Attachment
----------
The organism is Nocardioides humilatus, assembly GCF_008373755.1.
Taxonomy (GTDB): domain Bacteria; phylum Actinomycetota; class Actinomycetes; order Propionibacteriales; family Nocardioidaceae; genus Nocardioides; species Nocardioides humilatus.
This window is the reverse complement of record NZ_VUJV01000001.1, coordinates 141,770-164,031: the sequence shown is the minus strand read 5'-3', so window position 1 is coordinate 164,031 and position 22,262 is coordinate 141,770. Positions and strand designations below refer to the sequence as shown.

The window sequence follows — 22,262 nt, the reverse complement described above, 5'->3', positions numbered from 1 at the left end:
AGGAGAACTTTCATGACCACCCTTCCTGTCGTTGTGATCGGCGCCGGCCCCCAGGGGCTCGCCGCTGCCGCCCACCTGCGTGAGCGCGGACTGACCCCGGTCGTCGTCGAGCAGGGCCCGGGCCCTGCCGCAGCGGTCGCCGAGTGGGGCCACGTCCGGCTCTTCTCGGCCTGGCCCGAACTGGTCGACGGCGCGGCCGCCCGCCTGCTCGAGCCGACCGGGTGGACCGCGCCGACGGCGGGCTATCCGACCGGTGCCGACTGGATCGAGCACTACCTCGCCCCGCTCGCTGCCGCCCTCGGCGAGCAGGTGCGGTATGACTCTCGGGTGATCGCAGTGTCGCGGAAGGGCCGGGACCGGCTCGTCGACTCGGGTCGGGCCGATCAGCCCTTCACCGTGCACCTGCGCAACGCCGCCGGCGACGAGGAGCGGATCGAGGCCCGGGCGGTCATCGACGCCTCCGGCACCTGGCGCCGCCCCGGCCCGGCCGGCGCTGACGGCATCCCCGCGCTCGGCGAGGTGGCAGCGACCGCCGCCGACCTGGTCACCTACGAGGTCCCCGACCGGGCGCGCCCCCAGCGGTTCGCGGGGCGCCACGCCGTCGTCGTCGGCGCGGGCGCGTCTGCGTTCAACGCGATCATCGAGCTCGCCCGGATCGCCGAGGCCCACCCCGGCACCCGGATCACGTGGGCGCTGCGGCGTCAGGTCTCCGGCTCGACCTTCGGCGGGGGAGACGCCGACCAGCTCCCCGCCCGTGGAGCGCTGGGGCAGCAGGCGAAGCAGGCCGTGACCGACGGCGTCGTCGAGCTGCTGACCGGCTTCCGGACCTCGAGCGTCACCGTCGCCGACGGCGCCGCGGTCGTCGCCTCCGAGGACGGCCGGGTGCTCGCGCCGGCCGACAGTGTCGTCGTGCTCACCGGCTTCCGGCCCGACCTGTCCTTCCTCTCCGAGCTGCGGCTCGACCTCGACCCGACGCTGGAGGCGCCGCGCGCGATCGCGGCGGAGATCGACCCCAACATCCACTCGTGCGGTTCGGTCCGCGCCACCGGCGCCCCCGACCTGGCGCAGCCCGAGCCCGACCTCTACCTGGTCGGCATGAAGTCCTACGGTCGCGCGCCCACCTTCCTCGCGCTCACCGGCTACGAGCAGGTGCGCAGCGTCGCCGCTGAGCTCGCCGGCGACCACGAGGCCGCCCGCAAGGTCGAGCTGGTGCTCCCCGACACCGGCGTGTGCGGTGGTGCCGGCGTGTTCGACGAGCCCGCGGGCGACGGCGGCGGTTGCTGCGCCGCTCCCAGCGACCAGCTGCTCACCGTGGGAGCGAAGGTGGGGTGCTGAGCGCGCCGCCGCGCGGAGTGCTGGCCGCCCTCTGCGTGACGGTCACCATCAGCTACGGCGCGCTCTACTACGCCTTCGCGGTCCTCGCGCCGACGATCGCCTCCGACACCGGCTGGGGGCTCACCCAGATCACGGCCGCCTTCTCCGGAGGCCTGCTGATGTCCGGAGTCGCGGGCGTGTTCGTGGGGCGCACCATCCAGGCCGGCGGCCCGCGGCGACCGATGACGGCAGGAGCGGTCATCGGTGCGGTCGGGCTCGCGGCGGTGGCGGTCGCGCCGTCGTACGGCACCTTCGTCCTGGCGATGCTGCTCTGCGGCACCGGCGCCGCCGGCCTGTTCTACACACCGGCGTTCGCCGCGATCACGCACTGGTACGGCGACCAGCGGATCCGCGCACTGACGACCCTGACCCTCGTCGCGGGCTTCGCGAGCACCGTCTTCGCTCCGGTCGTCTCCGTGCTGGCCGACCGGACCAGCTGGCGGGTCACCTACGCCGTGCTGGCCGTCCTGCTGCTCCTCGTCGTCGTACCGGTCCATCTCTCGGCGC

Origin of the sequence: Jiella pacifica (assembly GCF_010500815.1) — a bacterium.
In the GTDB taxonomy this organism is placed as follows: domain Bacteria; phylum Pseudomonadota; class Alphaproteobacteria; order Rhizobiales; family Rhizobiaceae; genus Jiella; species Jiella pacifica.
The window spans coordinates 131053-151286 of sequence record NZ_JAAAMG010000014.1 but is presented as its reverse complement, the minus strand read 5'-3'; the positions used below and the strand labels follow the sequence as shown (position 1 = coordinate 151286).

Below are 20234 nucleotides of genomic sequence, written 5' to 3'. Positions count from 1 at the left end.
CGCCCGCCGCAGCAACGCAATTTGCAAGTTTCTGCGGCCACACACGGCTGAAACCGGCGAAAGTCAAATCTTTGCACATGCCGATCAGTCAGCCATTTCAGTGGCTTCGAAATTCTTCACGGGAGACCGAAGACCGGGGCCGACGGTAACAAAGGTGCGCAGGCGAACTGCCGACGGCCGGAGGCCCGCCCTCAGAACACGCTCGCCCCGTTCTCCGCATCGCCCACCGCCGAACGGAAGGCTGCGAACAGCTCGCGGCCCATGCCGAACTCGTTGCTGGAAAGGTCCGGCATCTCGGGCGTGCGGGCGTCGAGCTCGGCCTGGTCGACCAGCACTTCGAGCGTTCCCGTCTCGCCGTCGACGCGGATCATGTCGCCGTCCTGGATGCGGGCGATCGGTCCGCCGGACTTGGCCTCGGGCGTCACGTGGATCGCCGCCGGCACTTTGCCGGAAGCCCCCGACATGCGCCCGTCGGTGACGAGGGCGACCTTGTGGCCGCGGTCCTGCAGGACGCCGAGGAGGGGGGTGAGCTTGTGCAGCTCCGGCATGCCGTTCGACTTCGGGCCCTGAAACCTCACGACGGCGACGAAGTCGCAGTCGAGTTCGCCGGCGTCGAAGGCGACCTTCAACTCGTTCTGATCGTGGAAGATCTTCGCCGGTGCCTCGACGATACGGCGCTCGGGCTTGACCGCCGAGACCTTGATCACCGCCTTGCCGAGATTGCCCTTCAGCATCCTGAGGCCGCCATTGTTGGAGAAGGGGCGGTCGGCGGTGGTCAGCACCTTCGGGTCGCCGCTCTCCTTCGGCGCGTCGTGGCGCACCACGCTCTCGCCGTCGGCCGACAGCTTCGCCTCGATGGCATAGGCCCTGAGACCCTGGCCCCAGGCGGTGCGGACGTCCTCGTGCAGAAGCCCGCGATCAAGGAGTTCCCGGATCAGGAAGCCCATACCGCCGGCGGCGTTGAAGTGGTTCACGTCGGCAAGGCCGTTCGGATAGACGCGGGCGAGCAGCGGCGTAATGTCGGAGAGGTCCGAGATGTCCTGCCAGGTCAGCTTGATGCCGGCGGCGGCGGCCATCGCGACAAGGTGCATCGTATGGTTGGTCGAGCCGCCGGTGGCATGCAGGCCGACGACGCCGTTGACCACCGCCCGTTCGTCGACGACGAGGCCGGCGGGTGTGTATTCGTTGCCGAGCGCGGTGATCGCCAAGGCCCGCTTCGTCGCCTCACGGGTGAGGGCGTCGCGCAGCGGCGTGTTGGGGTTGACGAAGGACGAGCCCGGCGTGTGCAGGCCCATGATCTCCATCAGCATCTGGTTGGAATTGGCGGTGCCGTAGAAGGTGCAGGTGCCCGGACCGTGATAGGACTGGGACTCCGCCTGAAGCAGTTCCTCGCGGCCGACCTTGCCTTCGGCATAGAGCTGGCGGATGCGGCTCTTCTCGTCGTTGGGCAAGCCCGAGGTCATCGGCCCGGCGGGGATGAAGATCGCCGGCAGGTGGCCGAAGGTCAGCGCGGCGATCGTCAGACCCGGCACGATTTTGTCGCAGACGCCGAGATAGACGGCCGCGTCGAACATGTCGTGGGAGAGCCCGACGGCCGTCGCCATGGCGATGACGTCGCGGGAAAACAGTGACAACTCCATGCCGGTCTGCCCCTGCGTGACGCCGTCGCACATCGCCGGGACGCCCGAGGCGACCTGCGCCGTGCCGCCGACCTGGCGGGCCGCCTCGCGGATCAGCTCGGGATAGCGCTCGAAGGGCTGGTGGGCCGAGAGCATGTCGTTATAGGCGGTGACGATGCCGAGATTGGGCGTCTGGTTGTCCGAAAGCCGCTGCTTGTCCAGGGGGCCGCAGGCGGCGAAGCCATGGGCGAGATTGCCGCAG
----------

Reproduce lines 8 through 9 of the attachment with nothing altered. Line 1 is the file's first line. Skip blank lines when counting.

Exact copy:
The window spans coordinates 131053-151286 of sequence record NZ_JAAAMG010000014.1 but is presented as its reverse complement, the minus strand read 5'-3'; the positions used below and the strand labels follow the sequence as shown (position 1 = coordinate 151286).

Below are 20234 nucleotides of genomic sequence, written 5' to 3'. Positions count from 1 at the left end.